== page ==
The Texas Observer
by Andrew Logan
1w ago
When the U.S. Supreme Court overturned almost 50 years of legal precedent last June by stripping away the constitutional right to abortion, Destiny Adams was horrified. She foresaw devastating consequences for her community in Wolfforth, a tiny West Texas suburb of Lubbock with little access to contraception. She couldn’t stand by and do nothing. “Women that aren’t prepared to have a child should have the right to say, ‘Hey, I can’t give this child the best life it could have. I need an abortion,’” Adams told the Texas Observer. “It shouldn’t be anyone else’s choice except for the mother.”&nbs ..read more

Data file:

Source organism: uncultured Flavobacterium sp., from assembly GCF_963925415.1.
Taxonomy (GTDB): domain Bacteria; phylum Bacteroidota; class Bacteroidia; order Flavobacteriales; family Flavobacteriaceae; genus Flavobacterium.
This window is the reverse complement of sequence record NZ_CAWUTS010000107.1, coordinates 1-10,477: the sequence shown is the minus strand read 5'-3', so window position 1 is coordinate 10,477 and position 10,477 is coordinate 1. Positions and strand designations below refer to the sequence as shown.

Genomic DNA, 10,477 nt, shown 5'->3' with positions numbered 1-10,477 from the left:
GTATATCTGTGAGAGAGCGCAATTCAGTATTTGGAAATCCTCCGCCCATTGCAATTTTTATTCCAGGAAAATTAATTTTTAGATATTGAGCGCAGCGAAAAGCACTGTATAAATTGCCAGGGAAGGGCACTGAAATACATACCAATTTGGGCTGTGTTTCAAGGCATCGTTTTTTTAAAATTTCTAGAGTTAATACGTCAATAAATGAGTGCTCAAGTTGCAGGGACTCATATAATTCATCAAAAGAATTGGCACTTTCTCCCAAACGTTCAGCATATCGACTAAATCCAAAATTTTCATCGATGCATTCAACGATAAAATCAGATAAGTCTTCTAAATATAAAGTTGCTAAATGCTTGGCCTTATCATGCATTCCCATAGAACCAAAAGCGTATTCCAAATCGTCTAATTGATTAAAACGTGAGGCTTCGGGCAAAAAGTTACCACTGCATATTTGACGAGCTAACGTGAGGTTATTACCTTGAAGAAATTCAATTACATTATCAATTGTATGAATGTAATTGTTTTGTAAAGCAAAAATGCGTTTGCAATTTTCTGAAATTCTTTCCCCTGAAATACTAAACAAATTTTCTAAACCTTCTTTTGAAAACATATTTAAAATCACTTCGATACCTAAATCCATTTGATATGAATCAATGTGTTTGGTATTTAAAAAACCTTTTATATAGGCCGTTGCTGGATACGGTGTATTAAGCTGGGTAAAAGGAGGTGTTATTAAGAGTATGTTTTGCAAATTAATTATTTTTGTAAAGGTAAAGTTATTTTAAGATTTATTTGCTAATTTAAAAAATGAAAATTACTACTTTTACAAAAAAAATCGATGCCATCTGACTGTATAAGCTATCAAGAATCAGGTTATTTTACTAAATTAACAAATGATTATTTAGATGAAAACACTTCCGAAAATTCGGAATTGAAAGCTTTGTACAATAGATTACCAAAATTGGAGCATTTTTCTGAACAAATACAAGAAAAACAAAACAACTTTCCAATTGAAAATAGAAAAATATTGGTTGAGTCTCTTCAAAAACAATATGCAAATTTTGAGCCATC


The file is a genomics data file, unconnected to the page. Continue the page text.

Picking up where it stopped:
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Lost Children—A Texas Tragedy
The Texas Observer
by Lise Olsen
1w ago
We Were Once a Family opens with something alarming that a German tourist traveling the scenic Pacific Coast Highway spotted on the rocky shore on March 26, 2018: “a crumpled SUV flipped on its hood, with the vehicle’s undercarriage exposed.” The passengers were six Texas children whose adoptive mothers had blogged about “saving” foster kids, posted cute pictures on Facebook, then conspired to drive their brood off a cliff. We Were Once a Family: A Story of Love, Death, and Child Removal in America By Roxanna Asgarian Farrar, Straus & Giroux March 2023 Texas investigative journalist Roxan ..read more